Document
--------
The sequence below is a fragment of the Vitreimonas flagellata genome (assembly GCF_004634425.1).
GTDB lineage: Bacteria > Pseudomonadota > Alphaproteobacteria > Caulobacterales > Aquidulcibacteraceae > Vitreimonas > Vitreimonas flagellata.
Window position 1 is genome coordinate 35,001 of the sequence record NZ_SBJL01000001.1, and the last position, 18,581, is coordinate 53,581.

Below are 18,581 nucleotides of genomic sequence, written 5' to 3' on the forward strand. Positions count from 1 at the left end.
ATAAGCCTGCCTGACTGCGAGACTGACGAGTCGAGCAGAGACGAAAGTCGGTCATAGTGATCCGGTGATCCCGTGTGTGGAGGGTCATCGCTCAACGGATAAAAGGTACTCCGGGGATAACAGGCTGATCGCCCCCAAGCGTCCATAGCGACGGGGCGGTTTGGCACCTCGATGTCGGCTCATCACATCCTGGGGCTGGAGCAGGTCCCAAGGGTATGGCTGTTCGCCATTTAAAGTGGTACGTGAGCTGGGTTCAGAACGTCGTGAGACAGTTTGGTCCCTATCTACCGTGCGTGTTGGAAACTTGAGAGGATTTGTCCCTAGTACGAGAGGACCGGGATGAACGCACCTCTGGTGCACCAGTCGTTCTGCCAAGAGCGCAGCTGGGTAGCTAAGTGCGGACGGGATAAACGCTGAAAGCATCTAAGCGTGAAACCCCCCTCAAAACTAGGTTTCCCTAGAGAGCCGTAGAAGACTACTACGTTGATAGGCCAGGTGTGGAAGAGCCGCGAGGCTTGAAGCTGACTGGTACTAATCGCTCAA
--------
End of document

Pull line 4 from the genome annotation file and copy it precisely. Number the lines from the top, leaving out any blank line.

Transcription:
Below are 18,581 nucleotides of genomic sequence, written 5' to 3' on the forward strand. Positions count from 1 at the left end.